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There comes a time when all computer equipment reaches the end of its useful life. As this time approaches, you’ll need to decide whether to upgrade the hardware or simply get rid of it and buy a new machine. In some cases, you won’t have a choice as some devices can’t be upgraded at all. But if you do have this option, you’ll need to assess the best course of action. Here are some questions to answer which will help you make the right decisions.

Is the device no longer supported, or will it reach end of life soon?

This is obviously the most critical reason to invest in new equipment. For example, if you’re running an unsupported server such as Windows Server 2003, you’ll no longer be getting bug fixes and security updates, putting your business at risk. You may also find that software providers withdraw their support, or that applications become incompatible with your systems. If this sounds familiar, it’s time to invest in new technology.

If upgraded, will the machine still meet your needs in the future?

If your business is growing or evolving quickly, you’ll probably find that your IT requirements will change. Bear this in mind when considering upgrading a device. For example, you might need to invest in powerful new software, so you can keep meeting your customers’ needs – and these may not be compatible with older computers.

Could the workload be transferred to a different device?

If you’re having problems with a particular machine that’s only used for basic tasks such as administration, you could simply move the workload to a different computer that’s more reliable. On the other hand, if the device is used for business-critical tasks such as accounting or CRM, you’re probably better off replacing it with a new one.

Could a slow machine benefit from hardware upgrades?

Older computers will inevitably run more slowly, hampering productivity and causing frustration. However, you might be able to avoid consigning them to the dustbin by installing a Solid-State Drive also known as an SSD. This is similar to a traditional Hard Disk Drive (HDD), but works more quickly because it has no moving parts. You’ll find your computer boots up and works much faster than before.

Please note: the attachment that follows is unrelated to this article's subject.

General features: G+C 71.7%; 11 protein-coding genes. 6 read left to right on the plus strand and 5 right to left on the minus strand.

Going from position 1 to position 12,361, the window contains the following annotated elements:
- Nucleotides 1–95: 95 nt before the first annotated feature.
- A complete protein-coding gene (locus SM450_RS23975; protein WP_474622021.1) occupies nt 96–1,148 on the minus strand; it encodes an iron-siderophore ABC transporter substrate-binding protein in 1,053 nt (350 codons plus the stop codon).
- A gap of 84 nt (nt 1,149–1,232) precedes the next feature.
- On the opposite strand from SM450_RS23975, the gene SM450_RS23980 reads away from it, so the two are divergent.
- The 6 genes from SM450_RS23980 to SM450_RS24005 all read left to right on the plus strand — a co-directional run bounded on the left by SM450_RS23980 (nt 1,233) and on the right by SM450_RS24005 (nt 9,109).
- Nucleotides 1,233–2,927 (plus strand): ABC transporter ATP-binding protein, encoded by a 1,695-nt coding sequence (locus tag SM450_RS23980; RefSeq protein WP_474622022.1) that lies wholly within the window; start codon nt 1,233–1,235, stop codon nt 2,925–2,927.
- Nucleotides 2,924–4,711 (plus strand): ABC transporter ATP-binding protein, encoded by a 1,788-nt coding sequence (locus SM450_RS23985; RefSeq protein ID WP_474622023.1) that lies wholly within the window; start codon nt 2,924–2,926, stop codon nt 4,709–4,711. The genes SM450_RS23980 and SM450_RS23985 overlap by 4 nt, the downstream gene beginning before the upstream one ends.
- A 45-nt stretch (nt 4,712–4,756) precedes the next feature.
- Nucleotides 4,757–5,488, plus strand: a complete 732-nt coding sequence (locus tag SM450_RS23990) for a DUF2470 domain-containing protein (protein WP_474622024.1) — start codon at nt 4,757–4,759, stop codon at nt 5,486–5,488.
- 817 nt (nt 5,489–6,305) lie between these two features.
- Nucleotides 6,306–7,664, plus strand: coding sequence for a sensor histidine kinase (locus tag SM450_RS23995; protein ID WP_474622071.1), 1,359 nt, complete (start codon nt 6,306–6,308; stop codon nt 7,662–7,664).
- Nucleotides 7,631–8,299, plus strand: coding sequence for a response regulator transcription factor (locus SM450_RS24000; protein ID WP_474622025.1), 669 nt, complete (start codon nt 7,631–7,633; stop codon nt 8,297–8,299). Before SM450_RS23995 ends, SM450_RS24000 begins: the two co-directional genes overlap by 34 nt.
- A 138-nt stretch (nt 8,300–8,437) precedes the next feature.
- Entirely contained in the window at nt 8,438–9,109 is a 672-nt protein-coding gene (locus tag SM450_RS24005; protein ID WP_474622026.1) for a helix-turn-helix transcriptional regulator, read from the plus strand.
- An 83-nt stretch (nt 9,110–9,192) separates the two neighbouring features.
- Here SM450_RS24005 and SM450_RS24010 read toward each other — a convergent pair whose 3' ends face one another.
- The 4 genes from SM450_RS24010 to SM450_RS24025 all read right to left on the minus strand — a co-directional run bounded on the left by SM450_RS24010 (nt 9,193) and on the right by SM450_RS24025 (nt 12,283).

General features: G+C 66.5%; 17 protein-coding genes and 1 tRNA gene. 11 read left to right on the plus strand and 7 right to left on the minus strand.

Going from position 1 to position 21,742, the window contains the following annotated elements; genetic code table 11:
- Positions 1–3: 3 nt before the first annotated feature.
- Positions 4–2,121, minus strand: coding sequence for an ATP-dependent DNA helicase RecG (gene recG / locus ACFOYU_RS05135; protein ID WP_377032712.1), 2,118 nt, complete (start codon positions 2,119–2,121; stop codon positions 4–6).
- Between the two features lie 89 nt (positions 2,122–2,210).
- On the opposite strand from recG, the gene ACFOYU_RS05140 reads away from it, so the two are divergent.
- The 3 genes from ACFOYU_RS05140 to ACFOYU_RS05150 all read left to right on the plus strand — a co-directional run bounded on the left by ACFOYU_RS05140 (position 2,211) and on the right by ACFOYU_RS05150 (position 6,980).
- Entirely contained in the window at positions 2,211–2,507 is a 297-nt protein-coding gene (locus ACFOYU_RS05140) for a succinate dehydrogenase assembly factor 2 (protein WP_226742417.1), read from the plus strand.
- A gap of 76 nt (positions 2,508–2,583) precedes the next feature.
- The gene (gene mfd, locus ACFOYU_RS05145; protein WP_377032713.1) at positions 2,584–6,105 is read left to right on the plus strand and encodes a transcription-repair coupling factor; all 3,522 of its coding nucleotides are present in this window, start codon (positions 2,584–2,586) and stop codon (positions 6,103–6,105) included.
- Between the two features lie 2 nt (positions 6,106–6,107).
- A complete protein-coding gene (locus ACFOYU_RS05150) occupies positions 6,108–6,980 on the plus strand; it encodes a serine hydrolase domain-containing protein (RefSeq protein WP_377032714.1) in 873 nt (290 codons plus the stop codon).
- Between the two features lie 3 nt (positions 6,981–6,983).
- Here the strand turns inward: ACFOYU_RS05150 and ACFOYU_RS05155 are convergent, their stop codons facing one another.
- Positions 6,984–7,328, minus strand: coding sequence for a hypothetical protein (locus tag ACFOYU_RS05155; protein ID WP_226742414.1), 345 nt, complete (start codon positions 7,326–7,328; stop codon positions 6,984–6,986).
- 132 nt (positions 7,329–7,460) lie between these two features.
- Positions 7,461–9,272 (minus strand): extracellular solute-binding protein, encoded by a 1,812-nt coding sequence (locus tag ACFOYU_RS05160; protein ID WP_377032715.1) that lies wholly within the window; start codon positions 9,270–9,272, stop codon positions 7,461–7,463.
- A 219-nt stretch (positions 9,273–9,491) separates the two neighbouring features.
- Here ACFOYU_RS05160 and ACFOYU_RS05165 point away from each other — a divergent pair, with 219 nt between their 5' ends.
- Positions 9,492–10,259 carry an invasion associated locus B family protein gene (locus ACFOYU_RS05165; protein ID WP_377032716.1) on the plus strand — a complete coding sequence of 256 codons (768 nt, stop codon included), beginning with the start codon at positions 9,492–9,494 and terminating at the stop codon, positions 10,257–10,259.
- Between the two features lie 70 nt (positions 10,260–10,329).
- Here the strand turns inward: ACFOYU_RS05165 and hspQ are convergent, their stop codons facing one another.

An SSD can be installed in any kind of computer running a Windows or Mac operating system. They’re relatively cheap and straightforward to install. You could get years more use out of an ageing machine at a fraction of the cost of replacing it.

Another way to speed up a slow machine is to upgrade its working memory also known as RAM, which is relatively cheap and easy.

Is the device on the verge of failing?

A total failure should be avoided at all costs. By replacing a device before it breaks, you’ll avoid adding to the cost through lost productivity. If a particular machine regularly crashes, freezes or experiences other problems, it’s time to buy a new one if an upgrade isn’t possible.

Has the manufacturer’s warranty expired?

If you’re running equipment that’s out of warranty, it might be an idea to replace it even it seems to be working well. Moving parts like hard discs and cooling fans are at risk of breaking down once a machine is a few years old and replacing it before this happens could avoid a lot of hassle and downtime.

Could you move some or all your applications to the cloud?

Moving some or all of your IT applications to the cloud could reduce the need to replace or upgrade physical equipment. For example, you could move your data storage and email management services to an online system such as Microsoft Office 365. Depending on the size and nature of your business, this means you might not need a physical server.

Of course, you’ll still need some physical hardware that will need maintaining, but your long term costs could be lower than before.

Could you save money by upgrading or replacing?

It might sound strange, but upgrading or replacing equipment with a newer, better model will save you money. For example, if you lease photocopiers and printers, your supplier may be able to replace these with more advanced machines at a lower monthly cost. Don’t wait until the device breaks down – find out your options now.

Additionally, companies, often unknowingly, are wasting hours of staff time waiting for PCs to complete tasks, boot up, print etc. Wasted staff time is an unnecessary overhead on your business.

What’s the cost ratio of upgrading versus replacing?

As a rule of thumb, if the cost of upgrading is more than half the cost of replacement, you’re probably better off buying a new machine. Another thing to consider is the long term running costs of upgraded equipment, bearing in mind that these will increase as the machine ages. If the five year running costs are more than the price of new equipment, it makes sense to replace it.

Either way money invested in your IT systems pays dividends in very short order through increased staff productivity and morale.

Book a FREE systems audit with Jalapeno today

We can help you ascertain if your IT systems need upgrading or replacing, or are just fine as they are. Our audit is completely free and there’s no obligation to act on our recommendations or ask us to work for you. Book an appointment online today or contact us to discuss your IT requirements.